Bitcoin Mining Hashrate Rebounds As Miners Refuse To Give Up

Data shows the Bitcoin mining hashrate has already rebounded from its latest plunge, suggesting that miners haven’t given up hope just yet.

Bitcoin Mining Hashrate Has Surged Back Towards High Levels

The “mining hashrate” refers to the total amount of computing power that the miners have attached to the Bitcoin blockchain. This metric can tell us about the interest in mining the asset among these chain validators.

If the indicator trends up, it signals that new miners are coming into the blockchain and/or old ones are expanding their facilities, likely because they are finding the network profitable to mine on.

Related Reading: Bitcoin Milestone: BTC Holders Now More Than Population Of Spain

On the other hand, declines in the indicator can naturally imply that at least some of the miners are facing low or no profits on the blockchain, so they are ditching it.

Now, here is a chart that shows the trend in the 7-day average Bitcoin mining hashrate over the past year:

As displayed in the above graph, the 7-day average Bitcoin mining hashrate had surged to a new all-time high just as the crash in the cryptocurrency’s price from above $29,000 to below $26,000 occurred last month.

The metric had maintained near these levels in the following few days, which was a bit unexpected. The reason it was out of the ordinary is that the miners refer to the USD value of their block rewards as their revenue, which would have naturally plunged when the asset’s price had plummeted.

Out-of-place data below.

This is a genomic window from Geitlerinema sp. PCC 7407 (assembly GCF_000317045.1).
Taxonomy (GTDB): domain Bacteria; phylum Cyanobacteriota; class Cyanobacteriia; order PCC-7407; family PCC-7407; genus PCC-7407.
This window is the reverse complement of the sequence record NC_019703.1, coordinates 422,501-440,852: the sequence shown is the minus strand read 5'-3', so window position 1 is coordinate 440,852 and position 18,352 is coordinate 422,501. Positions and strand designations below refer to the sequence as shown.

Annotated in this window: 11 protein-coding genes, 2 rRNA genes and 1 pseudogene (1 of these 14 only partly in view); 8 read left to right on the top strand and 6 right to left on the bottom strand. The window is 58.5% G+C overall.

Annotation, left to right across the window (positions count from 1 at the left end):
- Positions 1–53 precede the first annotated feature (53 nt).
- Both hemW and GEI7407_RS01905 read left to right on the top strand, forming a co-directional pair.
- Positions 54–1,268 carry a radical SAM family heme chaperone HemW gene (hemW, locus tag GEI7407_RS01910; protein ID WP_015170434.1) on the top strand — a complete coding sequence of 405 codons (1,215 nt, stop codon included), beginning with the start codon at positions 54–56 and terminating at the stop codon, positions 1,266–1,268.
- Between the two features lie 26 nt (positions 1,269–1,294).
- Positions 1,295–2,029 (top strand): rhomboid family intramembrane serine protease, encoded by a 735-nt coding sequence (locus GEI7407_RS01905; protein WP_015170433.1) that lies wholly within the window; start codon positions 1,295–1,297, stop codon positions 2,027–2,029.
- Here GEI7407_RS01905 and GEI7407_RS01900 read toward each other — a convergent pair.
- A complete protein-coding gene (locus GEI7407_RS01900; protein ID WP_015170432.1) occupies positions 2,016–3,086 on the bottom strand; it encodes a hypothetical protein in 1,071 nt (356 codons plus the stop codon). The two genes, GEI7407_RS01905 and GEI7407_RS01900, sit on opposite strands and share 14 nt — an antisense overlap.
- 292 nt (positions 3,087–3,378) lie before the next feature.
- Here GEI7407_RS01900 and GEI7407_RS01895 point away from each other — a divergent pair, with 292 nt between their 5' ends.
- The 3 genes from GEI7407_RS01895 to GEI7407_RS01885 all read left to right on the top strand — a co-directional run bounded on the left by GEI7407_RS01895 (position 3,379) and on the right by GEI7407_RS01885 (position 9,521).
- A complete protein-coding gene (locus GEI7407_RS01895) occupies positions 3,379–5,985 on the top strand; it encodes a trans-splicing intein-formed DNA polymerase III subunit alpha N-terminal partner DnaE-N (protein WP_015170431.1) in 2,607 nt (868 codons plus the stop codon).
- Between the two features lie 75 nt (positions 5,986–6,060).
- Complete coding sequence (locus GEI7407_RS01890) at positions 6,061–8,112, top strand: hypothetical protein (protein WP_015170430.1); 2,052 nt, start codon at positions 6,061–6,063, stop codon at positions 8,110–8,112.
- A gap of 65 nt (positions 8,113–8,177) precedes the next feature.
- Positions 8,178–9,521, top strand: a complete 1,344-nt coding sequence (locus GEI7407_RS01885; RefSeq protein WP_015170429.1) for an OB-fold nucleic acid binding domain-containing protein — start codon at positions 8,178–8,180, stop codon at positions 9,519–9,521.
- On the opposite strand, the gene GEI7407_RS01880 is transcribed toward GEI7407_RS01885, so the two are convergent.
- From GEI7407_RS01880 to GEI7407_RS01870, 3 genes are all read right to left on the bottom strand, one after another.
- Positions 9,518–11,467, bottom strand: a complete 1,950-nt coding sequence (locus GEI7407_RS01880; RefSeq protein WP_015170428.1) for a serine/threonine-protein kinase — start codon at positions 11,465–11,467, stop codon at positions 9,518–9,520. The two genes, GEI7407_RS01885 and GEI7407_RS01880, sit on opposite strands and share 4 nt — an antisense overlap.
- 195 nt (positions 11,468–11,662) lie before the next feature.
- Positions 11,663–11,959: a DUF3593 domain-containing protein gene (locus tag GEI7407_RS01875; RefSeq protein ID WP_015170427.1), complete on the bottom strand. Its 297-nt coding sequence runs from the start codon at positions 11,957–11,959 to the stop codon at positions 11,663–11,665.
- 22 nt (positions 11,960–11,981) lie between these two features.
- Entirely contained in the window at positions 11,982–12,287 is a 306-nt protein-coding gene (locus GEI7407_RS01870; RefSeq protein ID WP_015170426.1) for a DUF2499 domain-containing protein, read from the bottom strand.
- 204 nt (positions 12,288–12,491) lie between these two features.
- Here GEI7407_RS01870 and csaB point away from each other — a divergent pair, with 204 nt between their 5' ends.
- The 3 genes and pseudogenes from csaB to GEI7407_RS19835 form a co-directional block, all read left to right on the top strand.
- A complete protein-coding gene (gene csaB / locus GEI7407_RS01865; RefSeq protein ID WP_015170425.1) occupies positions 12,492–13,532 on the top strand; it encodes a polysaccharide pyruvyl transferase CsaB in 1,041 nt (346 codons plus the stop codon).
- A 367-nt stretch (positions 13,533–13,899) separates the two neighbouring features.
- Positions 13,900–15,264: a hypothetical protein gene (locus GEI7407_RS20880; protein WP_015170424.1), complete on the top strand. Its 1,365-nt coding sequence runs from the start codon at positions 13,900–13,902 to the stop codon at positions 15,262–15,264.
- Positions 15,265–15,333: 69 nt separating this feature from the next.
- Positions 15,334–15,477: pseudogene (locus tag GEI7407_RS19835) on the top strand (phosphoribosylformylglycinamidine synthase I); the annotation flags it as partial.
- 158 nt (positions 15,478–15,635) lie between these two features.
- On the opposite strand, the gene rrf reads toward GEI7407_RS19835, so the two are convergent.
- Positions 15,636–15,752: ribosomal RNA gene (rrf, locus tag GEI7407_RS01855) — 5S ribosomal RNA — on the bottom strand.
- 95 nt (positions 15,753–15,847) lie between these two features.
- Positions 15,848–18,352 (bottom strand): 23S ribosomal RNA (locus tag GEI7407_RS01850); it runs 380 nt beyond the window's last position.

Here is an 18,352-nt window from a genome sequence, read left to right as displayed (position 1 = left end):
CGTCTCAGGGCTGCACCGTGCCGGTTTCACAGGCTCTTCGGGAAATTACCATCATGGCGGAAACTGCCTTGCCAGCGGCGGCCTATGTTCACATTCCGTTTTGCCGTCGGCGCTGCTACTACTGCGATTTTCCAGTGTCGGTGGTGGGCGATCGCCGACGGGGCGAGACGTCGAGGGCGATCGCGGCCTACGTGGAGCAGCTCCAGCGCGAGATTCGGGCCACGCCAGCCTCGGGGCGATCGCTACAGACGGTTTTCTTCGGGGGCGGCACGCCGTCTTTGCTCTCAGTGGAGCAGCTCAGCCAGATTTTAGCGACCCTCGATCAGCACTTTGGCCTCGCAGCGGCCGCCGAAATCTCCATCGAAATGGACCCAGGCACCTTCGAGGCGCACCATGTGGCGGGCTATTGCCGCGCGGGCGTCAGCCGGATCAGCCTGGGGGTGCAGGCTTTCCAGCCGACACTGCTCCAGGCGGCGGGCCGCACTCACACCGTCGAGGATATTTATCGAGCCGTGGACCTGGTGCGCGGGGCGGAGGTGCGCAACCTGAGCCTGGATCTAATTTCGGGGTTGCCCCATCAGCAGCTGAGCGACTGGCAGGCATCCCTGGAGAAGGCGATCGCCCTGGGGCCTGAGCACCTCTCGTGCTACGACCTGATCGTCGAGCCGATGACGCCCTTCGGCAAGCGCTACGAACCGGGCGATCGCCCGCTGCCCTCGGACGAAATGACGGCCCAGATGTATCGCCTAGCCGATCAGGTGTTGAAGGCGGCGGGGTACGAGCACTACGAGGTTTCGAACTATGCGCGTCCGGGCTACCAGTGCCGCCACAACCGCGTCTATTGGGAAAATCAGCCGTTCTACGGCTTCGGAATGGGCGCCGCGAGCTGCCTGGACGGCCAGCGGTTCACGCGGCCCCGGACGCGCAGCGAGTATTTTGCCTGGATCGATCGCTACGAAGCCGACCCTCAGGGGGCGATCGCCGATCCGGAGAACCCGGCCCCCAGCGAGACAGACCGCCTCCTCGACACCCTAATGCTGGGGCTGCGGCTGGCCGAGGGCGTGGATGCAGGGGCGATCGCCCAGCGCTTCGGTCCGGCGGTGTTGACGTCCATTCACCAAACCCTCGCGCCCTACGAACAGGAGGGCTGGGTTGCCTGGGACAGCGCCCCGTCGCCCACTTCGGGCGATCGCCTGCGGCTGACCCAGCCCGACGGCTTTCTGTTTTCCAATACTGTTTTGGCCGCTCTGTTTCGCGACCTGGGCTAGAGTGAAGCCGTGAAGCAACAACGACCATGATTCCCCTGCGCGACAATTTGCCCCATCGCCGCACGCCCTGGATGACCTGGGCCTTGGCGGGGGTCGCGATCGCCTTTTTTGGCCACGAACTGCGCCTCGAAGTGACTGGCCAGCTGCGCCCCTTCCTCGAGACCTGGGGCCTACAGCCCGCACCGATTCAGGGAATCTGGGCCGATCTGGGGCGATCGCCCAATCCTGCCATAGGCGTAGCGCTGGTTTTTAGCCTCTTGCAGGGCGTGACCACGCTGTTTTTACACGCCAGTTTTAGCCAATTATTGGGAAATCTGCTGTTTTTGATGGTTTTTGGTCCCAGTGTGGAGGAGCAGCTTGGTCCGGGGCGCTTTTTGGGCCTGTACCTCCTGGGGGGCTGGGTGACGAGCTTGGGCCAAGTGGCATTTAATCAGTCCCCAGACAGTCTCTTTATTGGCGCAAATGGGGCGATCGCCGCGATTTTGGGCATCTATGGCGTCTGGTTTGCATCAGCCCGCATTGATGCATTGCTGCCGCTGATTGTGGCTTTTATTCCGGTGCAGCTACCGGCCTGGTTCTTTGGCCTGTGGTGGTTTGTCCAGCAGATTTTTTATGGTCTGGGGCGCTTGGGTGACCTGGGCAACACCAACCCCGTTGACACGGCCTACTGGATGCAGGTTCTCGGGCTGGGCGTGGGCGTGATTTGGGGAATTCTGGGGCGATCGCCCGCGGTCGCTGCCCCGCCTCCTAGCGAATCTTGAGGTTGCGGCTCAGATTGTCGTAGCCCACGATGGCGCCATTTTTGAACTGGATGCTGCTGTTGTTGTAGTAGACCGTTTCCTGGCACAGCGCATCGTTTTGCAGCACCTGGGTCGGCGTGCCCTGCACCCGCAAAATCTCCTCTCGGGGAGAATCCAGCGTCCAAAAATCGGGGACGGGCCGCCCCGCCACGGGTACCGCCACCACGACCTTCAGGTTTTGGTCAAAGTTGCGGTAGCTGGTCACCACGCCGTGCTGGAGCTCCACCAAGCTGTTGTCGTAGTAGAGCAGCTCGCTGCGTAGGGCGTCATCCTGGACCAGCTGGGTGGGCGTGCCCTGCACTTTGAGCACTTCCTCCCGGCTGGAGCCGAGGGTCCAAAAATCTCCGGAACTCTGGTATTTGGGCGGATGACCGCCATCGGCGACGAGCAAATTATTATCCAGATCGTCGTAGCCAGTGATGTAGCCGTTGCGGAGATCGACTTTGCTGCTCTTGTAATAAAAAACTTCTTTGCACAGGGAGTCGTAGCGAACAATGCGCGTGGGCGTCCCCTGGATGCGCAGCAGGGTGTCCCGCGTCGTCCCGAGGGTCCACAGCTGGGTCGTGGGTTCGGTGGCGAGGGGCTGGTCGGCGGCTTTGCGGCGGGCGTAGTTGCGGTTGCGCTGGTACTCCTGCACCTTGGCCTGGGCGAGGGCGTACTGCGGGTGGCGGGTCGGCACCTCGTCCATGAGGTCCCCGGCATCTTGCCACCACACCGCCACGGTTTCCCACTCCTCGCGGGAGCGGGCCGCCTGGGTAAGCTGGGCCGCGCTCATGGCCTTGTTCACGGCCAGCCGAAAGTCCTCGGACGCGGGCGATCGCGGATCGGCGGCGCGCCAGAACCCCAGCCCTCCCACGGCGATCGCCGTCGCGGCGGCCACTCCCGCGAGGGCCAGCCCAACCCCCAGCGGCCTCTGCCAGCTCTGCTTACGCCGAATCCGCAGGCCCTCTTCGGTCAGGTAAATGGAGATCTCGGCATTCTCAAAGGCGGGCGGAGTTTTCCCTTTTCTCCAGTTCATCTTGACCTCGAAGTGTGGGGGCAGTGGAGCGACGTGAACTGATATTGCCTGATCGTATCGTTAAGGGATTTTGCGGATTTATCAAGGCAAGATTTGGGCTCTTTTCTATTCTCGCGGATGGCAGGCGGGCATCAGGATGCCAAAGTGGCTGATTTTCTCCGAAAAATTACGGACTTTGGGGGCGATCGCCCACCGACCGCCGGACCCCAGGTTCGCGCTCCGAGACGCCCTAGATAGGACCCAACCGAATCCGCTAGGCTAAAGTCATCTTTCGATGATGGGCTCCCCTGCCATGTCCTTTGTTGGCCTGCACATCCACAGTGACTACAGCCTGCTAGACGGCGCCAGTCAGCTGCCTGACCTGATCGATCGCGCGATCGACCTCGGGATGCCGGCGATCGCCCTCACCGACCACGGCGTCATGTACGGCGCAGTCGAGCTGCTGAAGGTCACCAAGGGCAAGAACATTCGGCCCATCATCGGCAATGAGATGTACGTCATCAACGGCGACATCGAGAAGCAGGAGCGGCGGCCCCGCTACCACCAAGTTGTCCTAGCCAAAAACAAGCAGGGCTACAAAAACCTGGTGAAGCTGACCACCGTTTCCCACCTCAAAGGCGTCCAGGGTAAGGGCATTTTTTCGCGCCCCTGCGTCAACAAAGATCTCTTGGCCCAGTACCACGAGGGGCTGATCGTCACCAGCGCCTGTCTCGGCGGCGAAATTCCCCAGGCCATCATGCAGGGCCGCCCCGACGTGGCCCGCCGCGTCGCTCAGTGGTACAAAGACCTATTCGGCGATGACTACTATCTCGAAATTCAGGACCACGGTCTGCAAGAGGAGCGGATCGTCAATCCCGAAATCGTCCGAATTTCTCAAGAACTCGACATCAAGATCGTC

The indicator did, however, eventually drop down when the mining difficulty surged. The difficulty here refers to a feature on the Bitcoin network that guides how difficult the miners would find it to mine on the network right now.

The hashrate essentially represents the amount of competition present on the chain because the block rewards remain fixed on the network, so whenever the hashrate goes up, the competition rises and everyone involved gets fewer revenues.

Due to the hashrate hitting an all-time high, the difficulty had gone up in response, setting a new record of its own. This difficulty increase might have been the last straw for some of the miners, who had already been under pressure from the crash, so they unplugged from the network, leading to the hashrate’s plunge.

Bitcoin Mining Difficulty

During the last few days, though, the 7-day Bitcoin mining hashrate has registered a strong rebound, as its value is now once again closing in on the ATH. This is despite the fact that the price hasn’t made any recovery at all and the difficulty continues to be at ATH levels.

This could suggest that the miners still believe in the long-term potential of the asset enough that they are willing to add more machines to their facilities while the market is going through a phase of struggle.

BTC Price

Bitcoin has continued to show stagnation recently as its price is still trading around the $25,800 level, registering a drawdown of just 1% in the past week.

Bitcoin Price Chart

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